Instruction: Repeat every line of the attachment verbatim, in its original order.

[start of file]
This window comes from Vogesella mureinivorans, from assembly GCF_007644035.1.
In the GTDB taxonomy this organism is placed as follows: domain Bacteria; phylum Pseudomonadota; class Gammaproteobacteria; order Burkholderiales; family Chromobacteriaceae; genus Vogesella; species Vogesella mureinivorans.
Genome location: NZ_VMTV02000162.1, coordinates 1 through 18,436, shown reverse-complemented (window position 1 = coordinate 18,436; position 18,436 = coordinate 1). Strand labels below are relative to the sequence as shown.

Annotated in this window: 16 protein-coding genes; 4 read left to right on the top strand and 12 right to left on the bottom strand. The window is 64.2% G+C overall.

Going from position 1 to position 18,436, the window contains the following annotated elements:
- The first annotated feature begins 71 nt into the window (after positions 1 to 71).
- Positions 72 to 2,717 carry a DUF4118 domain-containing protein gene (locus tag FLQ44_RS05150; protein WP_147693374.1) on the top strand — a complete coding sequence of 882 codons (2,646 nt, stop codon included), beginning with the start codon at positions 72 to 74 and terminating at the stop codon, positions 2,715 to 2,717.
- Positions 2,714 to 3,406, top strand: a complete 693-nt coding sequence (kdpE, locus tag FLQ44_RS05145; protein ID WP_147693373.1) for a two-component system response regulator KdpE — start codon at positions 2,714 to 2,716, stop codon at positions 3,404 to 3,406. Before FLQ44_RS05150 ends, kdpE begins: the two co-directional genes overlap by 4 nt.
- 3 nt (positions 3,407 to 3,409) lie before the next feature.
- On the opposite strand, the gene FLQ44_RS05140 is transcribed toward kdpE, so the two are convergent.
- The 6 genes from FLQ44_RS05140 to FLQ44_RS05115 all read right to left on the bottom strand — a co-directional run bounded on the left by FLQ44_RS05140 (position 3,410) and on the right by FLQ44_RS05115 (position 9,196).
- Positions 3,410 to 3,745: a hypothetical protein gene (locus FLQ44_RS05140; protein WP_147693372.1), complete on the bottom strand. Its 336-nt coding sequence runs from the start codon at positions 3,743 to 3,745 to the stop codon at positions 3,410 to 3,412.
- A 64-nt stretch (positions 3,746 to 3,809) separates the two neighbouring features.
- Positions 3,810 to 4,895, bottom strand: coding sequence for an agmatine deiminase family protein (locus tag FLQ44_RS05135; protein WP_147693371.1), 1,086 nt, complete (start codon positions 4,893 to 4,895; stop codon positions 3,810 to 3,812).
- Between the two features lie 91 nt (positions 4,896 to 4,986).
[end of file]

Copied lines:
This window comes from Vogesella mureinivorans, from assembly GCF_007644035.1.
In the GTDB taxonomy this organism is placed as follows: domain Bacteria; phylum Pseudomonadota; class Gammaproteobacteria; order Burkholderiales; family Chromobacteriaceae; genus Vogesella; species Vogesella mureinivorans.
Genome location: NZ_VMTV02000162.1, coordinates 1 through 18,436, shown reverse-complemented (window position 1 = coordinate 18,436; position 18,436 = coordinate 1). Strand labels below are relative to the sequence as shown.

Annotated in this window: 16 protein-coding genes; 4 read left to right on the top strand and 12 right to left on the bottom strand. The window is 64.2% G+C overall.

Going from position 1 to position 18,436, the window contains the following annotated elements:
- The first annotated feature begins 71 nt into the window (after positions 1 to 71).
- Positions 72 to 2,717 carry a DUF4118 domain-containing protein gene (locus tag FLQ44_RS05150; protein WP_147693374.1) on the top strand — a complete coding sequence of 882 codons (2,646 nt, stop codon included), beginning with the start codon at positions 72 to 74 and terminating at the stop codon, positions 2,715 to 2,717.
- Positions 2,714 to 3,406, top strand: a complete 693-nt coding sequence (kdpE, locus tag FLQ44_RS05145; protein ID WP_147693373.1) for a two-component system response regulator KdpE — start codon at positions 2,714 to 2,716, stop codon at positions 3,404 to 3,406. Before FLQ44_RS05150 ends, kdpE begins: the two co-directional genes overlap by 4 nt.
- 3 nt (positions 3,407 to 3,409) lie before the next feature.
- On the opposite strand, the gene FLQ44_RS05140 is transcribed toward kdpE, so the two are convergent.
- The 6 genes from FLQ44_RS05140 to FLQ44_RS05115 all read right to left on the bottom strand — a co-directional run bounded on the left by FLQ44_RS05140 (position 3,410) and on the right by FLQ44_RS05115 (position 9,196).
- Positions 3,410 to 3,745: a hypothetical protein gene (locus FLQ44_RS05140; protein WP_147693372.1), complete on the bottom strand. Its 336-nt coding sequence runs from the start codon at positions 3,743 to 3,745 to the stop codon at positions 3,410 to 3,412.
- A 64-nt stretch (positions 3,746 to 3,809) separates the two neighbouring features.
- Positions 3,810 to 4,895, bottom strand: coding sequence for an agmatine deiminase family protein (locus tag FLQ44_RS05135; protein WP_147693371.1), 1,086 nt, complete (start codon positions 4,893 to 4,895; stop codon positions 3,810 to 3,812).
- Between the two features lie 91 nt (positions 4,896 to 4,986).